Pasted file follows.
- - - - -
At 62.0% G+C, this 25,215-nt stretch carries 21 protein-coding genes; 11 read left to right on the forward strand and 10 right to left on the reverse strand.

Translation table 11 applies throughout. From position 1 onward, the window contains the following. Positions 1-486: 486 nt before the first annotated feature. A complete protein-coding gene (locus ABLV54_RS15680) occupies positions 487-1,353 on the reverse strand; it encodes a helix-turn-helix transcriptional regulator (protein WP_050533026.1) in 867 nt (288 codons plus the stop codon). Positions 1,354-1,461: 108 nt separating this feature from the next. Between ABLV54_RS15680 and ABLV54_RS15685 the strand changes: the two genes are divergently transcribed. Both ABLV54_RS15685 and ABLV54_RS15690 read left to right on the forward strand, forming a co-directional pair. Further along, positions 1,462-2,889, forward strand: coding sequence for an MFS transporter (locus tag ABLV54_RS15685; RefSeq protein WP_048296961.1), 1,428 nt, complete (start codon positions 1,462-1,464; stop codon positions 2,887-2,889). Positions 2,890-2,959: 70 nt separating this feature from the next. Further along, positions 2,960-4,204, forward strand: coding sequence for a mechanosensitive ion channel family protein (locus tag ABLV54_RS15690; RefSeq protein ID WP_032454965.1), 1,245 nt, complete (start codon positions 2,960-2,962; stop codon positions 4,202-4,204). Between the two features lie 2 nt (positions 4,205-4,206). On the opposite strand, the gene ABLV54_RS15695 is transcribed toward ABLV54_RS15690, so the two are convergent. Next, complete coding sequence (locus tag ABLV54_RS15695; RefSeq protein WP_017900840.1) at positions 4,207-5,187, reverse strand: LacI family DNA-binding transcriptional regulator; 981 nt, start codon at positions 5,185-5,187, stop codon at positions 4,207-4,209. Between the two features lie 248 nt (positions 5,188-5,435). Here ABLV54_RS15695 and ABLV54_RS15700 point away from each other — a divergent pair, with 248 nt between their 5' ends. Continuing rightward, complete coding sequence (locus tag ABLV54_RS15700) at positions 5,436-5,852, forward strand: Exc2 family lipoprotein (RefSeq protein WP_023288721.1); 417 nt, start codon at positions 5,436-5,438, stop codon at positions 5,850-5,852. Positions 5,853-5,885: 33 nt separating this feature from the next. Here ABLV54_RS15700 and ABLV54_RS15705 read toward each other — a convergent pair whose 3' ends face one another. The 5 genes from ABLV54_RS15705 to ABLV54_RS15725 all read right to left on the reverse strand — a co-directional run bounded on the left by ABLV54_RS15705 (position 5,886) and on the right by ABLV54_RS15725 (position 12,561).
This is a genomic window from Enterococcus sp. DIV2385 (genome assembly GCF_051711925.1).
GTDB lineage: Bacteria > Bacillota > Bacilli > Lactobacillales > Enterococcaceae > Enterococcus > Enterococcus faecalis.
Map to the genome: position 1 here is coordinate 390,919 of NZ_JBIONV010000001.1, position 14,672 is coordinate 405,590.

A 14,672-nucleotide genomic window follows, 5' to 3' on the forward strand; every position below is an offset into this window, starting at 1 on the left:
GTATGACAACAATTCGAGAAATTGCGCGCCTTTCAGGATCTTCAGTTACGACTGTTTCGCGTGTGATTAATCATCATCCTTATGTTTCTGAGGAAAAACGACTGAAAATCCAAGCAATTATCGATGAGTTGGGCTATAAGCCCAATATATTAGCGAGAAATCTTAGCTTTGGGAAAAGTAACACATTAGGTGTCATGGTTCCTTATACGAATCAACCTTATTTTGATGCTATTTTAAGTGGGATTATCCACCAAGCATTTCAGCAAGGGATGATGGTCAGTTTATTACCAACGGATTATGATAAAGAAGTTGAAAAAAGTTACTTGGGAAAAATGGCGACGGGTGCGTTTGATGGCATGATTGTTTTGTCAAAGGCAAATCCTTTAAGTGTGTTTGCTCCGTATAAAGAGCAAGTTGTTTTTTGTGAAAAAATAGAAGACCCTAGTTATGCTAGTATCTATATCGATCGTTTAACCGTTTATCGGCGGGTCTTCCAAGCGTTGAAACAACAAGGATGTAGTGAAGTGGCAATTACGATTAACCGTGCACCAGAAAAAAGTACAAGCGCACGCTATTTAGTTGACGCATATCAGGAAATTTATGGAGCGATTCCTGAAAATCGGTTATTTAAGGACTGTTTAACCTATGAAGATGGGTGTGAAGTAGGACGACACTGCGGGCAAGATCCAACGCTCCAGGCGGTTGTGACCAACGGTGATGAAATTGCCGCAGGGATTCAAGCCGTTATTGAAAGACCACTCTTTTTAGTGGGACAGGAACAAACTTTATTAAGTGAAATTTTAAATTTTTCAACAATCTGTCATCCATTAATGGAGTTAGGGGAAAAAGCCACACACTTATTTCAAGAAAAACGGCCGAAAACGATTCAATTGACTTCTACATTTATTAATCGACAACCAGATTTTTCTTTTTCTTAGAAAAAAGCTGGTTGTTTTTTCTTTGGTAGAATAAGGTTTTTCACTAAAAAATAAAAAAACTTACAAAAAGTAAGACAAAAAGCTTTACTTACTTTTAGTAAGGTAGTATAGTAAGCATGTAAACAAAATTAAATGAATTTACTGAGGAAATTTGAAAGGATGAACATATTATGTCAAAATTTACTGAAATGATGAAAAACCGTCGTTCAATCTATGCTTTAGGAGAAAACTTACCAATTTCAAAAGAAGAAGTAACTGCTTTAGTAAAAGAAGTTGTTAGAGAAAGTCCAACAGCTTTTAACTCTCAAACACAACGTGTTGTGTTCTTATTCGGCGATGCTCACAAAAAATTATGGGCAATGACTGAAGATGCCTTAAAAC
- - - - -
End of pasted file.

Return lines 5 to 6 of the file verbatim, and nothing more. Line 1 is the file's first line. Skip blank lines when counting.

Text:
Map to the genome: position 1 here is coordinate 390,919 of NZ_JBIONV010000001.1, position 14,672 is coordinate 405,590.

A 14,672-nucleotide genomic window follows, 5' to 3' on the forward strand; every position below is an offset into this window, starting at 1 on the left: